Hahvee…take out the gahbidge…it stinks!” my mom used to remind me of my household chore growing up in Pawtucket, R.I., in the ’60s. We had a 30-gallon can for food waste in the back corner of our lot waiting to be collected by the city and delivered to pig farmers for feed. Neighboring Providence did it a little differently: It had to be bundled in newspapers and set out for collection, eventually to find its way to pig farmers.
Fast-forward to the new millennium. We are serious about increasing recycling even more by going after organics. The U.S. Environmental Protection Agency reports that food waste accounts for approximately 21 percent of landfilled municipal solid waste (MSW), or around 35 million tons per year (TPY). This waste is a resource that can be used to produce biogas, for power production or vehicle fuels, and compost. Communities and companies throughout the U.S. have recognized its value and include food waste diversion as a part of their sustainability plans.
States have started to support food waste diversion through regulatory initiatives and financial incentives. Landfill bans on food waste from commercial generators (grocery stores, cafeterias, restaurants and food manufacturing) are in place in Connecticut, Massachusetts and Vermont. California, Washington, Oregon and other locations have set up MSW landfill diversion goals as high as 75 percent that can be reached only by including food waste. Federal and state financial incentives are available to support communities and private entities looking to use food waste to produce renewable energy. When Massachusetts banned commercial food waste in 2013, its Department of Energy Resources offered $3 million in low-interest loans for private companies building anaerobic digestion (AD) facilities.
However, getting food waste from generators to processing facilities can be a challenge. Residential food waste can be collected separately or commingled with yard waste. Separate collection of food waste is more expensive, so an increasing number of communities are instituting food waste collection programs that combine food and yard waste.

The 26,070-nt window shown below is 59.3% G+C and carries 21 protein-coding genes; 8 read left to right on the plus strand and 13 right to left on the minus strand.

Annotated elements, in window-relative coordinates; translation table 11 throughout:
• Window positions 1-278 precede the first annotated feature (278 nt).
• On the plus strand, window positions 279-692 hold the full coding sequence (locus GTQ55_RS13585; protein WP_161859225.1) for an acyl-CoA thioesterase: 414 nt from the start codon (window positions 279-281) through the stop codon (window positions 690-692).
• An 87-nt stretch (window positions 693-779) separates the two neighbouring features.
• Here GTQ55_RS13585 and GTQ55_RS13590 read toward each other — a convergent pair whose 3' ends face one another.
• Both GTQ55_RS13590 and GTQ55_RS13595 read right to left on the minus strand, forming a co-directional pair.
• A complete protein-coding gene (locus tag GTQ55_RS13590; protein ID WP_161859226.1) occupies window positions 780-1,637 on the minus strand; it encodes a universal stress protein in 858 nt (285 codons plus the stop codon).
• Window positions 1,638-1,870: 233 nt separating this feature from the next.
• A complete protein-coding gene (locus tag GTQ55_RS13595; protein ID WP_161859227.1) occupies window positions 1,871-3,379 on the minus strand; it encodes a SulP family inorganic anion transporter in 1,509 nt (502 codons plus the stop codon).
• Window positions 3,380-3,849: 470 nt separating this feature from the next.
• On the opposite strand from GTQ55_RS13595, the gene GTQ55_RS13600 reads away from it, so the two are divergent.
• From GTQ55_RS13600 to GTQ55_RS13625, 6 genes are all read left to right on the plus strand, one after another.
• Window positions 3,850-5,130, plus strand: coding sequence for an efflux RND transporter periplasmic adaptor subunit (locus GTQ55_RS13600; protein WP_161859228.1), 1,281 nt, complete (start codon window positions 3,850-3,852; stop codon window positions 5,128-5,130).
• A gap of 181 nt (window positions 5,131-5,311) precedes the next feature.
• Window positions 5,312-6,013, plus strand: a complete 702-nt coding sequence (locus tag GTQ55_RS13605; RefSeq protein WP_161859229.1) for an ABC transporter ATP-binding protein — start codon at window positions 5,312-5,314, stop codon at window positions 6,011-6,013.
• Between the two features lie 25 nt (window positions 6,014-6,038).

Local wastewater treatment infrastructure also can play an important role in residential food waste reclamation. Food waste has three times the methane potential of biosolids, and its potential for renewable energy generation can be captured by wastewater treatment facilities with AD components. With some 1,200 wastewater treatment plant digesters around the U.S., according to BioCNG, a producer of biogas-based fuel for vehicles, areas with excess digester capacity can encourage households with garbage disposals to use them more and see an uptick in organics flow to their existing or expanded AD systems.
Commercial food waste collection is less challenging. At least one major supermarket chain, Kroger, has decided to manage some food waste in-house. Kroger opened a 55,000-TPY AD facility for food waste at its distribution center in Compton, Calif. The biogas produced is used to power on-site production operations. (For more on this system, see “Good Faith Efforts,” beginning on page 33.)
Meanwhile, much of the food waste collected around the U.S. is processed at 500 (out of around 2,300) composting plants (Source: Biocycle). Significant composting infrastructure can be changed to take cocollected residential yard waste and food waste. However, the product here is compost, not energy.
Food waste that reaches AD can produce renewable energy or fuel. For example, a stream of 50 to 75 tons per day of food waste has the potential to produce 200 cubic feet per minute (cfm) of biogas with 60 percent methane content. BioCNG estimates this 200 cfm of biogas has the fuel production potential of 320,000 diesel gallon equivalents (DGEs) per year, enough fuel for 50 to 60 light-duty vehicles, with annual fuel savings of $640,000 over diesel, based on current fuel pricing. If we extrapolated this to 50 percent of the food waste disposed now, that would be enough for about 40,000 vehicles!
Perhaps as food-waste-to-fuel systems become more common, people will think differently about throwing out their leftovers— instead of feeding pigs, we could be fueling cars!
GBB Consultant II Elizabeth Rice provided research support.
Harvey Gershman, firstname.lastname@example.org, is president of Gershman, Brickner & Bratton Inc., solid waste management consultants.